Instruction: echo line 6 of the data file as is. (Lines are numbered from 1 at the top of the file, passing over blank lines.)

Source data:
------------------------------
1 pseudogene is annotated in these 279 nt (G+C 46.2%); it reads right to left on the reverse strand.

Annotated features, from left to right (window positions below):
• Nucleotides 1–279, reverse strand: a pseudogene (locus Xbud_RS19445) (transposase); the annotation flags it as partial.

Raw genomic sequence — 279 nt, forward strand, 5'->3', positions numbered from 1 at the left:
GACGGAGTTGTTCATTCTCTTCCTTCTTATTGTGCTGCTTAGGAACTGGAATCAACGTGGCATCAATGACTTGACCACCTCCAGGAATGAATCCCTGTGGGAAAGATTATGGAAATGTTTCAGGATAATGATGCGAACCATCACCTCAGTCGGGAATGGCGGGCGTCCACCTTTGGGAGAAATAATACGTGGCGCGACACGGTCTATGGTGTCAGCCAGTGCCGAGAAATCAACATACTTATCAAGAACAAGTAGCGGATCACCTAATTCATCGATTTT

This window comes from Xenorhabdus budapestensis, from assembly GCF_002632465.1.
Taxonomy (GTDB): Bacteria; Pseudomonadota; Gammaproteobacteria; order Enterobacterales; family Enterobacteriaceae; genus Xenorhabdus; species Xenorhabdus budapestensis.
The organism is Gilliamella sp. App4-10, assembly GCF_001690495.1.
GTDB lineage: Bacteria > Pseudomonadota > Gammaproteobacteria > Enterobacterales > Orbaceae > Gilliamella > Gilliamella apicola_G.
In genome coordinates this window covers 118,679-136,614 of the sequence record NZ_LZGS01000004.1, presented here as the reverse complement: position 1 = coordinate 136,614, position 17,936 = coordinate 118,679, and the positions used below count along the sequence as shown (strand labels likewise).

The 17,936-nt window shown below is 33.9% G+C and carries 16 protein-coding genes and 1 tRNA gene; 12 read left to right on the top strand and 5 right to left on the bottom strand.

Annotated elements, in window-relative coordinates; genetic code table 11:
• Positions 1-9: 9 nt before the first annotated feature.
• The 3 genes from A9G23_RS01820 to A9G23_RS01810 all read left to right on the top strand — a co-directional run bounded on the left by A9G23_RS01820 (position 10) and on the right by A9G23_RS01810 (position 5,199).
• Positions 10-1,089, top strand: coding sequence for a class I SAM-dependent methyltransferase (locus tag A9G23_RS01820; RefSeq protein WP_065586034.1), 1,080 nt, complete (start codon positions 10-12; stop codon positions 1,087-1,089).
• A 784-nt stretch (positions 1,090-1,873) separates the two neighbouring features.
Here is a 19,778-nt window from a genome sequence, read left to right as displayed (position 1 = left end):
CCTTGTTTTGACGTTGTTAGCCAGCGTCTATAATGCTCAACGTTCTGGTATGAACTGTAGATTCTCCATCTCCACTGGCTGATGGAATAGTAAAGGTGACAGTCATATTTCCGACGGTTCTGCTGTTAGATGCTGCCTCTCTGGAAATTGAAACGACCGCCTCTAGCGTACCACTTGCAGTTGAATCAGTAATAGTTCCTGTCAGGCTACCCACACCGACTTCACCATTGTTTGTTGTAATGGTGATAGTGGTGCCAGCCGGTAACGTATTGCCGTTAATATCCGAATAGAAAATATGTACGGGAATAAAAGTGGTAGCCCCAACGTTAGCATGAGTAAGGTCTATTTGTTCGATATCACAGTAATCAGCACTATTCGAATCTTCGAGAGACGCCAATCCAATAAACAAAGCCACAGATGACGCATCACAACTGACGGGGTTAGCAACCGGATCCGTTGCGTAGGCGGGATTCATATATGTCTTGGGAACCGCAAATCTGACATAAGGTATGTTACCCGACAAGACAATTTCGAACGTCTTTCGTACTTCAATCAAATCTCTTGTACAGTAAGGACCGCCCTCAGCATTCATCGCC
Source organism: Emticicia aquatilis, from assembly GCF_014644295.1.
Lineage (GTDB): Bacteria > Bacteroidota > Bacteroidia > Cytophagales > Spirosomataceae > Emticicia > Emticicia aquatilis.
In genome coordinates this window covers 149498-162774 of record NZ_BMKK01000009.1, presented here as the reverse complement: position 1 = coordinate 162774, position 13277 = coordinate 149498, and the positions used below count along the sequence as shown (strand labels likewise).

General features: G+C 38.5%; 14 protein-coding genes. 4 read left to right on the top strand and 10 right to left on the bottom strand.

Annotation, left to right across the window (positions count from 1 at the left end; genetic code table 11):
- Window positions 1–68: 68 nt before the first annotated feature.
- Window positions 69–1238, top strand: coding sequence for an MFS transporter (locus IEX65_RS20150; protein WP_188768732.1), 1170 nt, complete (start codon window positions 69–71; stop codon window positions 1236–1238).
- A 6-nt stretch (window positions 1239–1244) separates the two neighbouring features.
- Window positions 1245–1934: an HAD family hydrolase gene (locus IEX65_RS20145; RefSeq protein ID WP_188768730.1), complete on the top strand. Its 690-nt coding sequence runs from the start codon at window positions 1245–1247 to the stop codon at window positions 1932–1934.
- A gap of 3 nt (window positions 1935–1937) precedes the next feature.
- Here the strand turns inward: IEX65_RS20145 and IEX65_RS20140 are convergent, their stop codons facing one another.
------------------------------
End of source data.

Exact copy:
This window comes from Xenorhabdus budapestensis, from assembly GCF_002632465.1.